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Interview: Deborah J. Ross on “Among Friends”

– Tell us a bit about “Among Friends.”

I call it my Quaker steampunk story, although the time period is just before the Civil War (1848). More seriously, I’m interested in the question of what happens when an entity (machine, animal, human) is treated as if it had moral authority – does it then acquire the ability to make ethical decisions because of how we have treated it? And what does it do to us if we treat the entity in that way, or if we refuse to do so?

– What was the inspiration for this story, or what prompted you to write it?

The original impetus came from a Book View Café anthology project. Back in 2009, Café members put together an anthology called The Shadow Conspiracy, which had as its central premise that the “Frankenstein” process paved a way for the preservation of a human personality in a perfect, immortal body. After two anthologies, the timeline had advanced from around 1816, when Byron, Shelley, and Mary Shelley, among others, gathered at Lake Geneva, Switzerland, to the 1840s. As we were tossing about ideas for a third Shadow Conspiracy volume, the focus shifted to New World. I wanted to step aside from the concerns of the first two, Europe-centered volumes and the use of automata solely as a way of extending the lives of rich and powerful men. As I wrote, I found that my own tale was developing in quite a different direction, from mechanical devices as instruments of immortality to the relationship of flesh to consciousness and consciousness to what truly makes us human. The original project has persisted, like the vermiform appendix, in the reference to the Lake Geneva Trading Company.

– What kind of research, if any, did you do for this story?

Research came from two sources. One was my own personal experience with modern unprogrammed Quakers, who still strive to find “that of God” in every human being. Many of the phrases I used in the story are in current usage today, and the description of settling into silence and letting ministry arise from the promptings of the inward light are as valid now as they were 150 years ago. Although I am not a Quaker myself, I’ve been awed and humbled to be part of a community with people who dedicate their lives to integrity, simplicity, equality, and peace. Their activism comes not from an intellectual belief but from valuing the divine in each person. It seems to me that in our writing as well as our society, we all too readily idealize violence as a method of problem resolution. It behooves us as lovers of speculative fiction to bring more creative strategies to our stories.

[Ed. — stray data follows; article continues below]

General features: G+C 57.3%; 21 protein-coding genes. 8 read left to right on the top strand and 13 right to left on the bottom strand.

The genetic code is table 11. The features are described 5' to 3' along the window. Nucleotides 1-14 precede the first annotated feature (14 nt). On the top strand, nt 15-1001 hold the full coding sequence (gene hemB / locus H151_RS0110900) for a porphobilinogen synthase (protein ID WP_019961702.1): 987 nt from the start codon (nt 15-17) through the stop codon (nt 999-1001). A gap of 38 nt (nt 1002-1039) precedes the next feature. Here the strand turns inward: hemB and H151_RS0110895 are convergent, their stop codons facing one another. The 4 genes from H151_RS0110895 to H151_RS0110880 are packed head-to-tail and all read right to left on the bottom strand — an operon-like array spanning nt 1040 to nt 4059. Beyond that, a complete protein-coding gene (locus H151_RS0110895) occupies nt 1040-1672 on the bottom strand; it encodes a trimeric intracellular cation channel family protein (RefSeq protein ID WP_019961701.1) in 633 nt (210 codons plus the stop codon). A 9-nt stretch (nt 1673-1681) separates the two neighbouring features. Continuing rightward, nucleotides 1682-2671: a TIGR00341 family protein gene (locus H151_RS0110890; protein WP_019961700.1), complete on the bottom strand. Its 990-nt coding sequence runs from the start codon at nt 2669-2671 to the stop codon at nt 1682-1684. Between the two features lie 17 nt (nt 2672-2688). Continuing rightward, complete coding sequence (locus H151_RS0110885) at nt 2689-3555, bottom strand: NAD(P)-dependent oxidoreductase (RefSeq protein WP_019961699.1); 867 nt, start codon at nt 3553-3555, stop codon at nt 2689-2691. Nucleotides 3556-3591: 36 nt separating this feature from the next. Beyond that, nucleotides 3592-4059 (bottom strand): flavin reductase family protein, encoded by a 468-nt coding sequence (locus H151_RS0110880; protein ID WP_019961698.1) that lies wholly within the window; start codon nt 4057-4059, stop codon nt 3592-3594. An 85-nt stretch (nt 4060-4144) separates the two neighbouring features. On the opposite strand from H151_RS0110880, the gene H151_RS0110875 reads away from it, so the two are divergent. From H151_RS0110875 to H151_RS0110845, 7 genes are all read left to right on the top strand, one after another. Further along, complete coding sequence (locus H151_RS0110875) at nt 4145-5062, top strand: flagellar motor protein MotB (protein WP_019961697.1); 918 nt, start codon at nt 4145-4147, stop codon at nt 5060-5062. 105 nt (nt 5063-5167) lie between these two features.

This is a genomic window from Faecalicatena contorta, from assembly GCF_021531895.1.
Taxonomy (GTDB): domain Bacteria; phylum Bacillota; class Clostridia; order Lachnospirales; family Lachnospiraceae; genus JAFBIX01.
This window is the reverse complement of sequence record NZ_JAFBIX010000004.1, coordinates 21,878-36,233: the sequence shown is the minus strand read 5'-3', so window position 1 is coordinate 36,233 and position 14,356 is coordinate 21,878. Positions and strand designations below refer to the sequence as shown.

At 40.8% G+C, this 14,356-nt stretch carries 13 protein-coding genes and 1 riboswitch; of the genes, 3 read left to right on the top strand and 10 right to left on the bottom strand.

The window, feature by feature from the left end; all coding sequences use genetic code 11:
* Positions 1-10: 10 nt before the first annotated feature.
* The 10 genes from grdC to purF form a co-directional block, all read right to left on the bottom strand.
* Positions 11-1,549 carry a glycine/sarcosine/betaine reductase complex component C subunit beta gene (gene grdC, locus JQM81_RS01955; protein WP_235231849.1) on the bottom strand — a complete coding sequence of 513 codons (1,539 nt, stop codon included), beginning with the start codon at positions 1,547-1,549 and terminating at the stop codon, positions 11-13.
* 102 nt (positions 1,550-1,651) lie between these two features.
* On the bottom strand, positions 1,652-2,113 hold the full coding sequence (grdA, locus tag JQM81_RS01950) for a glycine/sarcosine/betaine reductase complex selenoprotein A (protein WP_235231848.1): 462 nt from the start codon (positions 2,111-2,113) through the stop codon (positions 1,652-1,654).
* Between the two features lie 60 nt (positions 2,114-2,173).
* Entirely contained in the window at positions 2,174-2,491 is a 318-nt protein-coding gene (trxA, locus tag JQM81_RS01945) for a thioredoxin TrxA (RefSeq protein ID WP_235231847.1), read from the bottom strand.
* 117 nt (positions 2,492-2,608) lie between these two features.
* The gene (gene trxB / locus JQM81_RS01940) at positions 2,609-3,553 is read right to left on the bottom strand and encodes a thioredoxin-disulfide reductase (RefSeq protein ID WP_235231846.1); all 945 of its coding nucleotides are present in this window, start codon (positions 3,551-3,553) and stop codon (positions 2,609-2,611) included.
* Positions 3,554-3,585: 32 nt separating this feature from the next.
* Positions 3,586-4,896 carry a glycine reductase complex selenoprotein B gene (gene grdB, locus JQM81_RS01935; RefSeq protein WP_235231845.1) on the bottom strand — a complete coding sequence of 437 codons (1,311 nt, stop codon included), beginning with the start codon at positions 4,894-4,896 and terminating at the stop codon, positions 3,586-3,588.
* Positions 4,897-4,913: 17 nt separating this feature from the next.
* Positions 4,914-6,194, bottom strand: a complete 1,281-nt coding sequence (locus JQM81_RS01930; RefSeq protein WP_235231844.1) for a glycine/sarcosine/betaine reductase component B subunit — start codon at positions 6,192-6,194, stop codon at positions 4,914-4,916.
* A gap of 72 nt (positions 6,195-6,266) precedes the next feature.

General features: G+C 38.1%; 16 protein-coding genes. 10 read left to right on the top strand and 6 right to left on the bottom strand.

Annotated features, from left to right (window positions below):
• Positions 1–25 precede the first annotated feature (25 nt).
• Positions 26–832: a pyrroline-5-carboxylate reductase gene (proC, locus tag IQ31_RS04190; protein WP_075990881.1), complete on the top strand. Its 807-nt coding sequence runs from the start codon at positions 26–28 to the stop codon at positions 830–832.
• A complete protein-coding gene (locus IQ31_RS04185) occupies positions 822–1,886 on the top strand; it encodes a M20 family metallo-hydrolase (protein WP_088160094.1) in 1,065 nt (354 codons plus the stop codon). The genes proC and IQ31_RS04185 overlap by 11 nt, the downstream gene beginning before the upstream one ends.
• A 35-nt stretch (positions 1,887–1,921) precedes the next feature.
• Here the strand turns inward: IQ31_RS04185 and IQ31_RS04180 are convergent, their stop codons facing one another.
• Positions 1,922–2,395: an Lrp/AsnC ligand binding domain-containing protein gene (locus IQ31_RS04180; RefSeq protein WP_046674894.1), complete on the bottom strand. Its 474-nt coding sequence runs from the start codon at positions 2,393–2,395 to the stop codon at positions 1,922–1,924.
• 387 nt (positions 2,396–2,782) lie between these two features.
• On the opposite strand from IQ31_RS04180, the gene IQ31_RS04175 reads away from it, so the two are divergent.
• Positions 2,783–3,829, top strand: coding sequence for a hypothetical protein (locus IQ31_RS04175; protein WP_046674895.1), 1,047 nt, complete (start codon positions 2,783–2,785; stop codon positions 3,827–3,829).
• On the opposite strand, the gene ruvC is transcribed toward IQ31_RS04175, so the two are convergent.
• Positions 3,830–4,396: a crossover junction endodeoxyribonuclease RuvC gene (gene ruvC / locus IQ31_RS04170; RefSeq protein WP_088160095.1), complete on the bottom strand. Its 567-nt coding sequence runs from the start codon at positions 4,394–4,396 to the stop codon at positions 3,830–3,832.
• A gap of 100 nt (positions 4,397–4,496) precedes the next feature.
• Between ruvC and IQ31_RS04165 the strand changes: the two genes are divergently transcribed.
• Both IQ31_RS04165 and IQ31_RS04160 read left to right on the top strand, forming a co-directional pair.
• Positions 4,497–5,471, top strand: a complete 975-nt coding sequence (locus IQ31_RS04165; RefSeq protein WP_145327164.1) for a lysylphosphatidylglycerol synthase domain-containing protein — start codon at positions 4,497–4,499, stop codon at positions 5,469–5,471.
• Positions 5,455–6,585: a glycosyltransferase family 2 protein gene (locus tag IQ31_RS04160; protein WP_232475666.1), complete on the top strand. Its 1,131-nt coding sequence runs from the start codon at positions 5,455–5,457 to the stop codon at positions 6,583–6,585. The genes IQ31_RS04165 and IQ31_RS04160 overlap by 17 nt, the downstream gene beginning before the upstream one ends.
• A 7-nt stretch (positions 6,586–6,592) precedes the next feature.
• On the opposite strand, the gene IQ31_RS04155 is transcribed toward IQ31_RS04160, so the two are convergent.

The other source of research, specific to this story, was more traditional delving into the histories of various Quakers involved in the Underground Railroad, notably Thomas Garrett. A native of Delaware, Garrett was an ally of Harriet Tubman and assisted somewhere around 2,000 escaped slaves to Pennsylvania. He and fellow Quaker John Hunn were charged and tried in very much the manner I’ve depicted, including the hour-long ministry and the apology from the jury member. I find it quite amusing that there is some question as to whether Garrett was left penniless by the resulting fine or whether his hardware business languished because he spent all his time following the leadings of the Spirit.

– What would you want a reader to take away from “Among Friends?”

I would hope, a really good story, and whatever conclusions they want to draw. I read this story aloud at one of the famous potlucks at our local Meeting and was intrigued to see how it was received an audience that was sophisticated in Quaker history and traditions but unfamiliar with science fiction. This story is a door that swings both ways, bringing a rich and challenging subculture to F & SF readers, while inviting members of that culture to explore the equally rich and challenging world of speculative fiction.
– What are you working on now?

I have two novels coming out shortly:

May: Collaborators (as Deborah Wheeler) (Dragon Moon Press): A crippled Terran spaceship makes orbit around Bandar, a planet whose gender-fluid native race teeters on the brink of international war. As misunderstandings mount, violence escalates. Ultimately, it is up to the people on both sides who have suffered the deepest losses to find a way to reconciliation. About Collaborators, acclaimed writer C. J. Cherryh wrote, “This is first-rate world-building from a writer gifted with soaring imagination and good old-fashioned Sense of Wonder.”

June: The Seven-Petaled Shield (the first volume of an original fantasy trilogy) (DAW – mass market PB): Eons ago, a great king used a magical device — the Seven-Petaled Shield — to defeat the forces of primal chaos, but now few remember that secret knowledge. When an ambitious emperor conquers the city that safeguards the Shield, the newly-widowed young Queen, guardian of the heart-stone of the Shield, flees for her life, along with her adolescent son.


– Anything else you’d like to add?

Special thanks to Gretta and Jacob Stone of Doylestown PA Monthly Meeting and all my dear friends at Santa Cruz Monthly Meeting.

“Among Friends” appears in the March/April 2013 issue of F&SF.

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